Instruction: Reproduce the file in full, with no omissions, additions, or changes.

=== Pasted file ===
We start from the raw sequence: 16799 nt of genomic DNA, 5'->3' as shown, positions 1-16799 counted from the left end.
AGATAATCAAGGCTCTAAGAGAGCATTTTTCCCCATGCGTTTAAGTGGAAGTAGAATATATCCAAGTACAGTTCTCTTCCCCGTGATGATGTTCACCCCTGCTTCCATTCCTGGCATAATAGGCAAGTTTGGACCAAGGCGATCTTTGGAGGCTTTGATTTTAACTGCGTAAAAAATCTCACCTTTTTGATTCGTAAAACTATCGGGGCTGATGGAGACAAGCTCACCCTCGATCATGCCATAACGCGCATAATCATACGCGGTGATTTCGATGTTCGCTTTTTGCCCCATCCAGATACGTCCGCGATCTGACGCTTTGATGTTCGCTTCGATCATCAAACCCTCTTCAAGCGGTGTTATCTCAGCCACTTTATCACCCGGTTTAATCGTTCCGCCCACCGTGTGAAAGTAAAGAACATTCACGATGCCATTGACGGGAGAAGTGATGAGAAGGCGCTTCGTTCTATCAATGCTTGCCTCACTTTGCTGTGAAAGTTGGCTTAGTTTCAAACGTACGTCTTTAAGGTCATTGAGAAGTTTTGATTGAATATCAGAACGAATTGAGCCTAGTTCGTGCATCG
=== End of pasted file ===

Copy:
We start from the raw sequence: 16799 nt of genomic DNA, 5'->3' as shown, positions 1-16799 counted from the left end.
AGATAATCAAGGCTCTAAGAGAGCATTTTTCCCCATGCGTTTAAGTGGAAGTAGAATATATCCAAGTACAGTTCTCTTCCCCGTGATGATGTTCACCCCTGCTTCCATTCCTGGCATAATAGGCAAGTTTGGACCAAGGCGATCTTTGGAGGCTTTGATTTTAACTGCGTAAAAAATCTCACCTTTTTGATTCGTAAAACTATCGGGGCTGATGGAGACAAGCTCACCCTCGATCATGCCATAACGCGCATAATCATACGCGGTGATTTCGATGTTCGCTTTTTGCCCCATCCAGATACGTCCGCGATCTGACGCTTTGATGTTCGCTTCGATCATCAAACCCTCTTCAAGCGGTGTTATCTCAGCCACTTTATCACCCGGTTTAATCGTTCCGCCCACCGTGTGAAAGTAAAGAACATTCACGATGCCATTGACGGGAGAAGTGATGAGAAGGCGCTTCGTTCTATCAATGCTTGCCTCACTTTGCTGTGAAAGTTGGCTTAGTTTCAAACGTACGTCTTTAAGGTCATTGAGAAGTTTTGATTGAATATCAGAACGAATTGAGCCTAGTTCGTGCATCG